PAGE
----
Original Research - Special Collection: NWU Africa Conference: Evil spirits in Africa

Perspectives from the Christ hymn in Colossians 1:13–20 on cosmic powers and spiritual forces within an African context

Francois P. Viljoen
In die Skriflig/In Luce Verbi | Vol 53, No 4 | a2433 | DOI: https://doi.org/10.4102/ids.v53i4.2433 | © 2019 Francois P. Viljoen | This work is licensed under CC Attribution 4.0
Submitted: 30 November 2018 | Published: 10 June 2019

About the author(s)

Francois P. Viljoen, Faculty of Theology, North-West University, Potchefstroom, South Africa


The central argument of this article is that the way in which the author of Colossians makes use of this Christ hymn can provide useful perspectives within the African context where people often struggle with assumed threats of cosmic powers and spiritual forces. The author of the letter positions and utilises a Christ hymn in a strategic and functional way. This hymn forms a pivotal point in his letter and mentions the crucial theological issues that are at stake. The Colossians were threatened by false teachings according to which they were subjected to different forces and powers. Christ is, however, exalted and praised as superior to all these powers. As such, the hymn lays the basis for the refutation of all the deceiving arguments. The hymn describes the significance of Christ. He is the mediator of creation, the reconciler of the world, and the head of the church. Dependence on Christ sets one free from ties to all the proposed powers. The author assumes that his readers would also associate with the contents of the hymn regarding the supremacy of Christ. If so, the author in effect wins his argument. He, therefore, does not need to convince them of his theological viewpoint anew, but can immediately continue warning them about the dangers of false teachings threatening their community.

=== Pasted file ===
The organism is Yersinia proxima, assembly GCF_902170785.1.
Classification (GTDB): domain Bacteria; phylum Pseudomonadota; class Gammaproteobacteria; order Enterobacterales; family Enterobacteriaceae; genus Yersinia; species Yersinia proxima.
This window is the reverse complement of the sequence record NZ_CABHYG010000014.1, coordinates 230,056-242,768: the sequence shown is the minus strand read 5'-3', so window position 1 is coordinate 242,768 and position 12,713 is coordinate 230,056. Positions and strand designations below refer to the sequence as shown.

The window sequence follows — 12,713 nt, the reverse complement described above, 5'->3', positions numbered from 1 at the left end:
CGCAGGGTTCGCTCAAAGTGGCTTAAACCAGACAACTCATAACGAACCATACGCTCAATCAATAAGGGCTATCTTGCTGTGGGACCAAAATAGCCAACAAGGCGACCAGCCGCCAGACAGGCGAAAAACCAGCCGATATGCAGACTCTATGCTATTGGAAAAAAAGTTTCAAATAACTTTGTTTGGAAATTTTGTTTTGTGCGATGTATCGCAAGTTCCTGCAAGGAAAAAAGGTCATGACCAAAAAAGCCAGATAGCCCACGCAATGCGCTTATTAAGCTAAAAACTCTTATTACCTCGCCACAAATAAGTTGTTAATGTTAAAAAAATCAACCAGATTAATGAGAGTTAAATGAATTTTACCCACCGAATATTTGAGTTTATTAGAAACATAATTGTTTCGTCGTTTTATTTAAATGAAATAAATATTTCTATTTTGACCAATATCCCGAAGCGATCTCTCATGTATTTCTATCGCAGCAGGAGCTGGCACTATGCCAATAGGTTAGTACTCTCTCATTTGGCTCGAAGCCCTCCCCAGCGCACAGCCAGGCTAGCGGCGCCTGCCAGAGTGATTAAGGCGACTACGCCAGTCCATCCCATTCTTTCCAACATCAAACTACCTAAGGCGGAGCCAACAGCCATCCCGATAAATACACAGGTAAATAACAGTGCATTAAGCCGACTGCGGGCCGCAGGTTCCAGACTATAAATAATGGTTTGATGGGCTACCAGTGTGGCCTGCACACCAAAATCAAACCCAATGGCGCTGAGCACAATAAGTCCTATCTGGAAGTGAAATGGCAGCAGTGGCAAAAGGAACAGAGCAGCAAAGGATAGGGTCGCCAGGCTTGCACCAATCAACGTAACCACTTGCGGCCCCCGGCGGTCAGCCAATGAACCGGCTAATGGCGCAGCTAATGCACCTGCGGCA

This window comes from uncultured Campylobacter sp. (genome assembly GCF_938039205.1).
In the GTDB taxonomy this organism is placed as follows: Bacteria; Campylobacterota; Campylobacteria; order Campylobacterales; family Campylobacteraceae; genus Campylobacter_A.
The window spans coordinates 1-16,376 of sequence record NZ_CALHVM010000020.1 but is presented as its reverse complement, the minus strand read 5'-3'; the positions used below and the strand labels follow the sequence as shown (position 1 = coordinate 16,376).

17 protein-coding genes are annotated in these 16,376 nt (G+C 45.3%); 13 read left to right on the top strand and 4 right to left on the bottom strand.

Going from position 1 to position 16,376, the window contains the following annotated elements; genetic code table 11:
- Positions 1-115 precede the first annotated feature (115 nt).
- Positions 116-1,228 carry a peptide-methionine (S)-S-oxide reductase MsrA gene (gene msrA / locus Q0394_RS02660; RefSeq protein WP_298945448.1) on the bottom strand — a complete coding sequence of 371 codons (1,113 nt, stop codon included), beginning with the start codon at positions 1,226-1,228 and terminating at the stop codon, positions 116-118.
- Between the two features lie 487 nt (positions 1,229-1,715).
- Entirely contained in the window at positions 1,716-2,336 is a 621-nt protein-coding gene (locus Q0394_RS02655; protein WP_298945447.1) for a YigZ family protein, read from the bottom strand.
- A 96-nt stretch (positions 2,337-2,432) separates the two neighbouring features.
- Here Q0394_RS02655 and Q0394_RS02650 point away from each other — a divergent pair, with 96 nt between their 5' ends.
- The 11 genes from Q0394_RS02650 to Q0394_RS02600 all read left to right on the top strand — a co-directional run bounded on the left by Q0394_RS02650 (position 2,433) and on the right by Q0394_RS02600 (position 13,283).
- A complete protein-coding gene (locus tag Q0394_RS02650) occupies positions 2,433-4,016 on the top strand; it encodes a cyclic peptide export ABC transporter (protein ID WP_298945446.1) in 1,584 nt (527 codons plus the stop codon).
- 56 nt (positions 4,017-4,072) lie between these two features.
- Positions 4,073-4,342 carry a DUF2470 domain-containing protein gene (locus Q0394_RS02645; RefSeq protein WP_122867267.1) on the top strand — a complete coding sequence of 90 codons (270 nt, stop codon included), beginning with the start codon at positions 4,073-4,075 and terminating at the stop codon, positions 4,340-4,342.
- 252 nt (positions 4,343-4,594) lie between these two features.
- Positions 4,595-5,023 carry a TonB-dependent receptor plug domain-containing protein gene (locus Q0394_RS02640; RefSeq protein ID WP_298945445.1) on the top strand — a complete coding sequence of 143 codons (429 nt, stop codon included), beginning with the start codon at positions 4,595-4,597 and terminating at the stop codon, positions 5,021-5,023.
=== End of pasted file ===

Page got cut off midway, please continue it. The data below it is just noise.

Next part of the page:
Colossians; Christ hymn; Traditional African Religion; Ancestor; Powers; Spirits; Healing; Liturgy; Cosmic forces


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